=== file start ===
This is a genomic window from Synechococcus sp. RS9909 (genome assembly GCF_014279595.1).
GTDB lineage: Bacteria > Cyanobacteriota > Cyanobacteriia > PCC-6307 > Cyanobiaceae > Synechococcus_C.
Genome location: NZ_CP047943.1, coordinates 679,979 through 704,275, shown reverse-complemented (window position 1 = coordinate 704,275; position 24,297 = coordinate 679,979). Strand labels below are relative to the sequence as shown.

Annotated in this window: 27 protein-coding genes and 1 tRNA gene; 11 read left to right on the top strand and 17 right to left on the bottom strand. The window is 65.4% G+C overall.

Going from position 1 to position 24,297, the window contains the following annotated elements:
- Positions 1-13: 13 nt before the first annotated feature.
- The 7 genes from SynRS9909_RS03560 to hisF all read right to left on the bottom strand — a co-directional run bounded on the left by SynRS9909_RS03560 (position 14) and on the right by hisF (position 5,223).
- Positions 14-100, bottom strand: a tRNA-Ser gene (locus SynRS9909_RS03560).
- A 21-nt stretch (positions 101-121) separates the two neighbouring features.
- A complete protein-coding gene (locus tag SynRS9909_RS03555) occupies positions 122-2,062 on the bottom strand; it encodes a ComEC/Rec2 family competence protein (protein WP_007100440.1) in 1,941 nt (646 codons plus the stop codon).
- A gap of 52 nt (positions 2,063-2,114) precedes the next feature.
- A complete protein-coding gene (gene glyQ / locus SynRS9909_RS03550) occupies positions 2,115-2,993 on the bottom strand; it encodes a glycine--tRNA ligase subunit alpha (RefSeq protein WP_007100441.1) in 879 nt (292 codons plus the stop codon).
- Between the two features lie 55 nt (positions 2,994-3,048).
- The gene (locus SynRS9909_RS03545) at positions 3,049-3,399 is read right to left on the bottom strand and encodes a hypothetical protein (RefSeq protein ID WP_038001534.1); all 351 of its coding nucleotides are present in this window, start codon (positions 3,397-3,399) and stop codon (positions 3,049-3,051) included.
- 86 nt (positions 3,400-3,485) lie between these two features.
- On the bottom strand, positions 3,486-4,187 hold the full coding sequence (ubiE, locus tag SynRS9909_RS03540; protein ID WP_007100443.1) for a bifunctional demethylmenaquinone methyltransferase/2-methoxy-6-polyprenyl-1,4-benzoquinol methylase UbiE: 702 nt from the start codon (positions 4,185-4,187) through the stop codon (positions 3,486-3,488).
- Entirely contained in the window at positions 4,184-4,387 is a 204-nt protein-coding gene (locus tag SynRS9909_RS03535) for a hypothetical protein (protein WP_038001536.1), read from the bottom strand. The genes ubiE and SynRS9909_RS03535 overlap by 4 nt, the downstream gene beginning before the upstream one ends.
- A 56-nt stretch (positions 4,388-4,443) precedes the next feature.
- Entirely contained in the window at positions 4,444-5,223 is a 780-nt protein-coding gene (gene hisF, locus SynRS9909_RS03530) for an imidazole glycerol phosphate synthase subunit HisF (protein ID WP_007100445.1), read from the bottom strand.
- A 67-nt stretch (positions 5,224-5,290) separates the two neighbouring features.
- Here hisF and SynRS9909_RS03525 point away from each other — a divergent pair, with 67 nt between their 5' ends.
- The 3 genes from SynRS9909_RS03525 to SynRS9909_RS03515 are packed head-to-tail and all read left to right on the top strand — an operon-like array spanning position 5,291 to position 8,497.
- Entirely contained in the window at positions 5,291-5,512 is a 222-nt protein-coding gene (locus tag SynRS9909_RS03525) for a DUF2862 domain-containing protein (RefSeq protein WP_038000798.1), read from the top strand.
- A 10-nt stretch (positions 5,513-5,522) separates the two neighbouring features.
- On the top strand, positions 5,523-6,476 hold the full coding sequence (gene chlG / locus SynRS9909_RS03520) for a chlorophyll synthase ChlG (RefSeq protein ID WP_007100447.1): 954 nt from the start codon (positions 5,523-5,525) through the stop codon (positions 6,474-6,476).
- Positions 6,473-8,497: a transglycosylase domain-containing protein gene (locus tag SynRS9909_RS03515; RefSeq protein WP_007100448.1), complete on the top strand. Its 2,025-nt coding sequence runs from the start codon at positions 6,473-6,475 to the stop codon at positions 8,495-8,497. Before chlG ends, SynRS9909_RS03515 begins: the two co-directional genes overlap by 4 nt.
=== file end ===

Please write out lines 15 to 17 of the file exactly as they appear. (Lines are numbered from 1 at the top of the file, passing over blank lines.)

- 86 nt (positions 3,400-3,485) lie between these two features.
- On the bottom strand, positions 3,486-4,187 hold the full coding sequence (ubiE, locus tag SynRS9909_RS03540; protein ID WP_007100443.1) for a bifunctional demethylmenaquinone methyltransferase/2-methoxy-6-polyprenyl-1,4-benzoquinol methylase UbiE: 702 nt from the start codon (positions 4,185-4,187) through the stop codon (positions 3,486-3,488).
- Entirely contained in the window at positions 4,184-4,387 is a 204-nt protein-coding gene (locus tag SynRS9909_RS03535) for a hypothetical protein (protein WP_038001536.1), read from the bottom strand. The genes ubiE and SynRS9909_RS03535 overlap by 4 nt, the downstream gene beginning before the upstream one ends.